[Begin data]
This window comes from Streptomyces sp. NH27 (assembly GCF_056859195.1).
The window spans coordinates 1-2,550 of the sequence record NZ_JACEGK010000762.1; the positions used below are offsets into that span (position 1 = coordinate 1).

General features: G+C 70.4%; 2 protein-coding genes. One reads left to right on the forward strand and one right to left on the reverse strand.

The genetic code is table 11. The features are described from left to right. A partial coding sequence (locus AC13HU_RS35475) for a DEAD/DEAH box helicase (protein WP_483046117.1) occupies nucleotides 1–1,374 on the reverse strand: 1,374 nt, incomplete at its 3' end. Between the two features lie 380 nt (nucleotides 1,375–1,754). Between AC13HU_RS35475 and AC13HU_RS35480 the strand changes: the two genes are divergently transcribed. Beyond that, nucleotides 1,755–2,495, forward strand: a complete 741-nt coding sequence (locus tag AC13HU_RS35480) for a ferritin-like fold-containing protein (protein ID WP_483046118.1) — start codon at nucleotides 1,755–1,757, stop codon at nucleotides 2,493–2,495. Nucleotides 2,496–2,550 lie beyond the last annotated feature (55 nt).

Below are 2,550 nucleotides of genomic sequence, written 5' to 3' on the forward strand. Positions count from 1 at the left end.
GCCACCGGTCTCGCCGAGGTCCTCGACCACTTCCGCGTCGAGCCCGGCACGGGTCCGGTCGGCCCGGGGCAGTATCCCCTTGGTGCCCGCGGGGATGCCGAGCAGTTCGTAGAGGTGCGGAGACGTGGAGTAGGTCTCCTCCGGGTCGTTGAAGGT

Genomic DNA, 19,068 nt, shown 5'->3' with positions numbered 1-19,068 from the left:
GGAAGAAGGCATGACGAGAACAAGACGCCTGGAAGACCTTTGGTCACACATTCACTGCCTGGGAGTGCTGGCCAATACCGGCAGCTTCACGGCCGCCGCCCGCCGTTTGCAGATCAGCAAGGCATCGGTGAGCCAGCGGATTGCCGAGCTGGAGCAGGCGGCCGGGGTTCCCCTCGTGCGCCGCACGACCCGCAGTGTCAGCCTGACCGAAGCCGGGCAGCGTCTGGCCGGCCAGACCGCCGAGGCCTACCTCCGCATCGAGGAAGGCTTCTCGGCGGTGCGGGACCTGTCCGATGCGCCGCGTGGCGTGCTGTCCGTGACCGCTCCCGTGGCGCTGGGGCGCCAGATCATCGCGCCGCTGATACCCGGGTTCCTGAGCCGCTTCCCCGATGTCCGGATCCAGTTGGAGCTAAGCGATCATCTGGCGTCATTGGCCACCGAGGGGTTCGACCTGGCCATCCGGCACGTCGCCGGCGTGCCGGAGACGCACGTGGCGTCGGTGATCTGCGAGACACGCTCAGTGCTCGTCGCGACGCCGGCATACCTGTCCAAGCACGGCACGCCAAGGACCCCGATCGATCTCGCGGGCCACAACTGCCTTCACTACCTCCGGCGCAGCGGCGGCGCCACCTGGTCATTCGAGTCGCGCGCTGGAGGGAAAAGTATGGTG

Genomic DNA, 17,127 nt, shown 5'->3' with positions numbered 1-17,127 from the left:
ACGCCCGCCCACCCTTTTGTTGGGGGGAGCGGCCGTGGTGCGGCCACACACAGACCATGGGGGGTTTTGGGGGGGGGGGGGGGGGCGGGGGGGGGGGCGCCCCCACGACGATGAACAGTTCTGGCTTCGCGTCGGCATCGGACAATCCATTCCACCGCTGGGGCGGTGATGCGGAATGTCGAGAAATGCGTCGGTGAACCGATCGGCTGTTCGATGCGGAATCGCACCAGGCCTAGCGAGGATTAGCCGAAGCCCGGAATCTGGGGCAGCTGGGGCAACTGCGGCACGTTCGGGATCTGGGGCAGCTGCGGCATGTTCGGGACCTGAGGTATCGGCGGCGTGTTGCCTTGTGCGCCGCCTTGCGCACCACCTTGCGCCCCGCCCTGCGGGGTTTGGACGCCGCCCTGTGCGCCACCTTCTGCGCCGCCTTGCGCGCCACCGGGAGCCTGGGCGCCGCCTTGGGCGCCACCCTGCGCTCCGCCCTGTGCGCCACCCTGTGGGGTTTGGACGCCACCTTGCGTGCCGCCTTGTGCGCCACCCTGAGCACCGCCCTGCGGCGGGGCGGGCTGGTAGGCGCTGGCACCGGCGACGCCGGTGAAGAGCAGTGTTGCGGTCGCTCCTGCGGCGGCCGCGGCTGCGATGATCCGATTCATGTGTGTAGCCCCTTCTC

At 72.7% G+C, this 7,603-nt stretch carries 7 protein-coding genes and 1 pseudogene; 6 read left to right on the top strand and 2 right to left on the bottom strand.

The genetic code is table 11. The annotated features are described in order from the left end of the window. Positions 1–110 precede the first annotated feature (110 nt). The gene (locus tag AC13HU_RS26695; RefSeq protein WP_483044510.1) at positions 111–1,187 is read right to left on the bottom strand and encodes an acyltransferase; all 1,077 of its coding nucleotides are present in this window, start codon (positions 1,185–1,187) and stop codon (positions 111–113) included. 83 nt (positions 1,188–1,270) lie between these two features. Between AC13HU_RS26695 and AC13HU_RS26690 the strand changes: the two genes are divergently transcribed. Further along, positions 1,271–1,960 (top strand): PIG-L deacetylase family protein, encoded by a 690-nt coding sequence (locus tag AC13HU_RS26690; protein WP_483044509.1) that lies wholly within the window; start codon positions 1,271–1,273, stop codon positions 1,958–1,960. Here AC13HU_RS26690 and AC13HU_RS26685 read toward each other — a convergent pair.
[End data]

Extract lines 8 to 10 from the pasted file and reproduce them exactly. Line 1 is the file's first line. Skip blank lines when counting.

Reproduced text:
GGAAGAAGGCATGACGAGAACAAGACGCCTGGAAGACCTTTGGTCACACATTCACTGCCTGGGAGTGCTGGCCAATACCGGCAGCTTCACGGCCGCCGCCCGCCGTTTGCAGATCAGCAAGGCATCGGTGAGCCAGCGGATTGCCGAGCTGGAGCAGGCGGCCGGGGTTCCCCTCGTGCGCCGCACGACCCGCAGTGTCAGCCTGACCGAAGCCGGGCAGCGTCTGGCCGGCCAGACCGCCGAGGCCTACCTCCGCATCGAGGAAGGCTTCTCGGCGGTGCGGGACCTGTCCGATGCGCCGCGTGGCGTGCTGTCCGTGACCGCTCCCGTGGCGCTGGGGCGCCAGATCATCGCGCCGCTGATACCCGGGTTCCTGAGCCGCTTCCCCGATGTCCGGATCCAGTTGGAGCTAAGCGATCATCTGGCGTCATTGGCCACCGAGGGGTTCGACCTGGCCATCCGGCACGTCGCCGGCGTGCCGGAGACGCACGTGGCGTCGGTGATCTGCGAGACACGCTCAGTGCTCGTCGCGACGCCGGCATACCTGTCCAAGCACGGCACGCCAAGGACCCCGATCGATCTCGCGGGCCACAACTGCCTTCACTACCTCCGGCGCAGCGGCGGCGCCACCTGGTCATTCGAGTCGCGCGCTGGAGGGAAAAGTATGGTG

Genomic DNA, 17,127 nt, shown 5'->3' with positions numbered 1-17,127 from the left:
ACGCCCGCCCACCCTTTTGTTGGGGGGAGCGGCCGTGGTGCGGCCACACACAGACCATGGGGGGTTTTGGGGGGGGGGGGGGGGGCGGGGGGGGGGGCGCCCCCACGACGATGAACAGTTCTGGCTTCGCGTCGGCATCGGACAATCCATTCCACCGCTGGGGCGGTGATGCGGAATGTCGAGAAATGCGTCGGTGAACCGATCGGCTGTTCGATGCGGAATCGCACCAGGCCTAGCGAGGATTAGCCGAAGCCCGGAATCTGGGGCAGCTGGGGCAACTGCGGCACGTTCGGGATCTGGGGCAGCTGCGGCATGTTCGGGACCTGAGGTATCGGCGGCGTGTTGCCTTGTGCGCCGCCTTGCGCACCACCTTGCGCCCCGCCCTGCGGGGTTTGGACGCCGCCCTGTGCGCCACCTTCTGCGCCGCCTTGCGCGCCACCGGGAGCCTGGGCGCCGCCTTGGGCGCCACCCTGCGCTCCGCCCTGTGCGCCACCCTGTGGGGTTTGGACGCCACCTTGCGTGCCGCCTTGTGCGCCACCCTGAGCACCGCCCTGCGGCGGGGCGGGCTGGTAGGCGCTGGCACCGGCGACGCCGGTGAAGAGCAGTGTTGCGGTCGCTCCTGCGGCGGCCGCGGCTGCGATGATCCGATTCATGTGTGTAGCCCCTTCTC